I'd downloaded the "Q Streaming" app to my phone, which connects to the onboard wifi network that's not for internet access, but connection to their Netflix-esque version of inflight entertainment you watch on your own device. It's clever enough even to alert you when there's an announcement being made and pause what you're watching. Neat. They have Hidden Figures, so I watch the last half hour of that.

We climb out of Melbourne and things look sorta kinda pretty.



OK perhaps "pretty" is the wrong word.

At cruising altitude, service starts. This is only a short flight - scheduled for 1hr25min - but even so it doesn't seem hurried as everyone is offered a drink, and their choice of 3 different meals. I get a beer and opt for the cheese box, which is a box of cheese. It comes with bread and a bar of dark chocolate too. Very bloody nice.

After eating and finishing the film, there's an episode of Futurama to watch plus clouds and coastline to take pics of. Same coastline as last year, of course, as we descend over Cronulla and Botany Bay into Sydney.

Warning: bogans.

We land, early. In fact we're at the gate with doors open by 1615, a fact my brother is unprepared for, being still at home. Not that he was meant to be picking me up here, but he'll now be later than me in North Sydney.

Quite a bit later, it turns out. I buy a ticket and get to the train station platform just a couple of minutes before the next service, 3 stops later I'm at Central with only 30 seconds or so on platform 16 before the North Sydney service comes in. The sun is setting and it's not even 5pm yet, I'm glad to have escaped British summer even if it was a week late to avoid that horrid 30+c nonsense. Here it's about 15c which is basically perfect.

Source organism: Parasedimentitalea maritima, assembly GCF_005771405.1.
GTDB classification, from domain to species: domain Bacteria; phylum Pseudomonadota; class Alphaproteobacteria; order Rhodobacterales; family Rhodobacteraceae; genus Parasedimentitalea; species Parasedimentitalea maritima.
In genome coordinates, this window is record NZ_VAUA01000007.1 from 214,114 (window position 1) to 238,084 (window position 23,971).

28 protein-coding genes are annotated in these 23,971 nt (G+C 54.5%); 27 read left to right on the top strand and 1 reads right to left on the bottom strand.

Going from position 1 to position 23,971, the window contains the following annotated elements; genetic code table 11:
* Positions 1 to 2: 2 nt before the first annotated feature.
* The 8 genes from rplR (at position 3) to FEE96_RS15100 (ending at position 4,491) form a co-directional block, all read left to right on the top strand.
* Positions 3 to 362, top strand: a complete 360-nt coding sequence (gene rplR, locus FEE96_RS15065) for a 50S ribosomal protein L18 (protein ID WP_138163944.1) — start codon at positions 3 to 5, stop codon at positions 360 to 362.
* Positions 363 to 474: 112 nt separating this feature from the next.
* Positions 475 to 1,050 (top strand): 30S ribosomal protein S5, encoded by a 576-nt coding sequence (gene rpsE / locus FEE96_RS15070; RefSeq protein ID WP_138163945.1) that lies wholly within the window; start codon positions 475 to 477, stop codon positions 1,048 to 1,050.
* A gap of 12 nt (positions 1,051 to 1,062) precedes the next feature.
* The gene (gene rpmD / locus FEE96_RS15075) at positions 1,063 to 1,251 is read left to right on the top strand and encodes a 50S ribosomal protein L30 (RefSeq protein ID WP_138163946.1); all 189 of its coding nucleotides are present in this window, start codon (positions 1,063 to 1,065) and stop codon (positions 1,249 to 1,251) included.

I'm at North Sydney by 5pm, pretty ludicrously quick. Everything about Australia so far (this time) has been very efficient. I send Helen a selfie from the station, she says I look bedraggled. Can't say as I'm surprised.

"Bro! Bro!" I hear, and see a hand waving at me from a car across the way. That'll be Kevin and my nieces Harry and Alex then. Into the shiny new car and we're away, to Neutral Bay for some food at Maisy's 24hr diner.

Kids are crazy and loud. I forgot that. Harry says I look really different from last time, but also that she doesn't remember me. Alex says I'm definitely allowed chips this year. Harry struggles with the concepts of "yesterday" and "tomorrow", when I tell her I turned 43 yesterday because it was my birthday so she's, like, you'll be 44 tomorrow! No, no I won't.

At Maisy's the girls order nachos and lemonade, Kevin gets chorizo and eggs and I'm on the wagyu and pork meatballs. I'm trying to do the catch-up-with-everyone thing but feel internally like I'm a total autopilot zombie. Are you sleeping over? I'm asked. What, you think I'd fly thousands of miles not to spend much time at the destination? What kind of crazy uncle do you think you have?

Yes, I'm your uncle. Just like I was last year. They figured as much, since apparently I look just like their dad in almost every way except a bit taller and a bit fatter.

Back in the car and through rubbish rush hour traffic to Seaforth, to home. There's Pepper, the dog that doesn't seem to have grown much but is a lot heavier than last time. And there's Sal, last seen in Paris in March. And there's some birthday gin! Hurrah!

I have a Tim Tam, because everyone has Tim Tams. I've never heard of them before which is apparently remarkable. And a beer! An American IPA I've not had before, which is good because newness makes up a bit for it not tasting that nice. Didn't put me off having a second though.

I remain upright in the kitchen as long as I can, shooting breeze etc and with the kids running around like crazy people before they go to bed. Me, I'm aiming for 9pm, if I can just last that long then I should be able to sleep right through and escape jet lag right? So, after watching a clip of Playground Insults I call time. Let me get put my head down and see if I can be more human on Friday.

Created By
Darren Foreman